World Water Day is organized worldwide to increase people's awareness of water's importance in environment, agriculture, health and trade. It's a key date to champion the right of people everywhere to affordable, safe drinking water, close to home.
The UN General Assembly adopted a resolution on December 22, 1992, declaring March 22 to be the World Day for Water each year. Countries were encouraged to develop activities to highlight local needs for water. The first World Day for Water was observed in 1993.
The Water for Life Decade was launched on World Water Day in 2005. This decade will run from 2005 to 2015 and give a high profile to women's participation and the UN's water-related programs.
Better Soil, Better Life, Better Future
International Composting Awareness Week Australia (ICAW), is a week of activities, events and publicity to improve awareness about the importance of this valuable organic resource and to promote compost use, knowledge and products. We can compost to help scrap carbon pollution by avoiding landfilling organic materials and helping to build healthier soils.
The Centre for Organic & Resource Enterprises (CORE) is a dedicated marketing and research network for participants in the resource recovery, organic and clean-tech sectors.
Within these two programs CORE promotes and manages the key aspects that lead to community change towards organic products and practices.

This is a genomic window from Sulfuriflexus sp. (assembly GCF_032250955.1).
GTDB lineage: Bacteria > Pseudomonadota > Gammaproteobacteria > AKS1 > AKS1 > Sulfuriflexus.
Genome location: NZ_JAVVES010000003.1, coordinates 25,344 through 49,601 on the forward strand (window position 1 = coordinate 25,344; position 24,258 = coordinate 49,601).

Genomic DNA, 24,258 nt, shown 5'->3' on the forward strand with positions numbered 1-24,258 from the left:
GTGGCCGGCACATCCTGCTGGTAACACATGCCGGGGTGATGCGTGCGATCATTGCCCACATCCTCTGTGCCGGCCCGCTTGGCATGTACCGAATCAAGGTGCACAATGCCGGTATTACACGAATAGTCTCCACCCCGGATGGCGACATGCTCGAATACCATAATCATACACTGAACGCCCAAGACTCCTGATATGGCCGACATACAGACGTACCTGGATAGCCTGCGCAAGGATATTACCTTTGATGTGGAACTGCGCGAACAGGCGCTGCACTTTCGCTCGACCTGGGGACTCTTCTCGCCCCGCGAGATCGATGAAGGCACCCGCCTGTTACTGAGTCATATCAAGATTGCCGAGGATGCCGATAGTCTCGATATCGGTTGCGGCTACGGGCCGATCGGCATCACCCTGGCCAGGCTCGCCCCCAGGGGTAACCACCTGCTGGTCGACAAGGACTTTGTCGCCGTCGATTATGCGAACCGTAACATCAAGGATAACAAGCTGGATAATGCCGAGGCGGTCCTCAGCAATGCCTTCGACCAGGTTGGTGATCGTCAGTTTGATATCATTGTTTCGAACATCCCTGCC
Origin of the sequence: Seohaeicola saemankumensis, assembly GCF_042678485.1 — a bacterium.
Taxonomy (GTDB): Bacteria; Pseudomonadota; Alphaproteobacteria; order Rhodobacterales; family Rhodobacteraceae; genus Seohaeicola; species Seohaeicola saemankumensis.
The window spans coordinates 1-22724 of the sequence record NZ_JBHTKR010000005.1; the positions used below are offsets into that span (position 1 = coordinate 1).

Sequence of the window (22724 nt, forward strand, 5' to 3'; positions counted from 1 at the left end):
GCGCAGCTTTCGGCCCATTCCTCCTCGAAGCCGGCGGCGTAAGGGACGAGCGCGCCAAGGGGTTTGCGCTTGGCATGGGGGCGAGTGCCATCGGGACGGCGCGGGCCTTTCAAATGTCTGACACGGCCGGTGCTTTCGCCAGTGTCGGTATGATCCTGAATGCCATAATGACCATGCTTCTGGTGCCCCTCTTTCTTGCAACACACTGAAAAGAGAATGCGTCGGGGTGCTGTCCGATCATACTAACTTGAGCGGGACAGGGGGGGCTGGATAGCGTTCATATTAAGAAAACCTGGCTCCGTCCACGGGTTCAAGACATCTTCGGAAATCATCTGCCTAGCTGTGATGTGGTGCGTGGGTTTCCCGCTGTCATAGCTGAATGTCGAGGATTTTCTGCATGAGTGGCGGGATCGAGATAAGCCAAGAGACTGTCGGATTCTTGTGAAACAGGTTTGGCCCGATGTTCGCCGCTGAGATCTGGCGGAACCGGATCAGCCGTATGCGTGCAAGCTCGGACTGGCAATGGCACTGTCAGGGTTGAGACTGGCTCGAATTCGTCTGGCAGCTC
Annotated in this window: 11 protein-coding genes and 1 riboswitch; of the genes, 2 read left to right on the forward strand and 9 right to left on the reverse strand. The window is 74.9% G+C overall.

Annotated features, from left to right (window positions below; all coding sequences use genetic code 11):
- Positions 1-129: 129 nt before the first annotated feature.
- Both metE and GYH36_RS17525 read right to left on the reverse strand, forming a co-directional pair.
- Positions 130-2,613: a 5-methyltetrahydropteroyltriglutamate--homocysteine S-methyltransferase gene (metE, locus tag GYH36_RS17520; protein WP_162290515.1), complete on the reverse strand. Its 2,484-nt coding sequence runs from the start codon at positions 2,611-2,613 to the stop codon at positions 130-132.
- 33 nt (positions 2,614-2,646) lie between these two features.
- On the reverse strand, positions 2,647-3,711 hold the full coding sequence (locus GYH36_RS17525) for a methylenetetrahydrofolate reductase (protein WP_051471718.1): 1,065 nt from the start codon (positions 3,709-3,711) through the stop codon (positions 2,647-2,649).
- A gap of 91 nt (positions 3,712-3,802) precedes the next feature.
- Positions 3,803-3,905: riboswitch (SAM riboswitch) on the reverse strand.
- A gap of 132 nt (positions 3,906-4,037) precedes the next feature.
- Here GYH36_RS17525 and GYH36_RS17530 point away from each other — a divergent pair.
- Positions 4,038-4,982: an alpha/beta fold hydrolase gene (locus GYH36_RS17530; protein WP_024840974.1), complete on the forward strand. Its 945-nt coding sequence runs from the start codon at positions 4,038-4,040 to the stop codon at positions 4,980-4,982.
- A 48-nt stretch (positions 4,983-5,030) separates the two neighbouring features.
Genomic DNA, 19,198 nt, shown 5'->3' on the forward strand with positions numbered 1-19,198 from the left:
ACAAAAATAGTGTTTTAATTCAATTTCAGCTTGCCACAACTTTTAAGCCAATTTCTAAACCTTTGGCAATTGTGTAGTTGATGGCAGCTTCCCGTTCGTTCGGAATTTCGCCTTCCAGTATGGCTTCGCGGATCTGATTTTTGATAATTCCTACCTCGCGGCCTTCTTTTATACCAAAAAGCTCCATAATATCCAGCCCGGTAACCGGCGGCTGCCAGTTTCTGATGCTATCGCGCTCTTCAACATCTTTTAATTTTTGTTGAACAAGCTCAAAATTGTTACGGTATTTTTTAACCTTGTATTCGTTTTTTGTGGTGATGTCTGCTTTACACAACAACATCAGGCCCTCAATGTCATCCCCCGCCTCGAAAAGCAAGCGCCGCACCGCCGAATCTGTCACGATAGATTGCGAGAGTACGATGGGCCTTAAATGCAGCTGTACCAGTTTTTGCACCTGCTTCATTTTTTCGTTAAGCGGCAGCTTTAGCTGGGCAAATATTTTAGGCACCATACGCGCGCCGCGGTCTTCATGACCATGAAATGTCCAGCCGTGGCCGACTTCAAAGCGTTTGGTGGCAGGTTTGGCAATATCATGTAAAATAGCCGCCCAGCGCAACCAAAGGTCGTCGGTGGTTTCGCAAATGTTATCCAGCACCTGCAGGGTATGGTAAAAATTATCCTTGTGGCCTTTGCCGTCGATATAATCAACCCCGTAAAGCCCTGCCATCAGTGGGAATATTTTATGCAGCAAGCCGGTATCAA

Proclaimed by the United Nations as International Day for Biological Diversity, May 22 is a day for increasing understanding of biodiversity issues including diversity loss, habitat destruction and renewal.
World Environment Day (WED), commemorated each year on 5 June is one of the principal vehicles through which the United Nations stimulates worldwide awareness of the environment and enhances political attention and action.
WED was established by the United Nations General Assembly in 1972 to mark the opening of the Stockholm Conference on the Human Environment. Since then, it has been held every year, always on the same date, and with an ever growing list of participating countries.
WED is a people's event with global participation. It has previously been celebrated in many ways, with people all over the world getting involved in street rallies, bicycle parades, concerts, school activities and tree planting as well as recycling and clean-up campaigns.
The day is also marked by a global summit attended by important environmental and governmental representatives, each year held by the United Nations Environment Programme (UNEP) at a new host city.
June 8 is the annual World Ocean Day created in 1992 at the UN Earth Summit in Rio de Janeiro, and was officially confirmed by the United Nations in 2009. Organizations and individuals from around the world come together on this day to celebrate the oceans, reflect on their importance in our lives, and take time to do something good for our blue planet.
On this Day of the Oceans, let us -
- Change the way we look at oceans -what the sea means to us, and what it can give.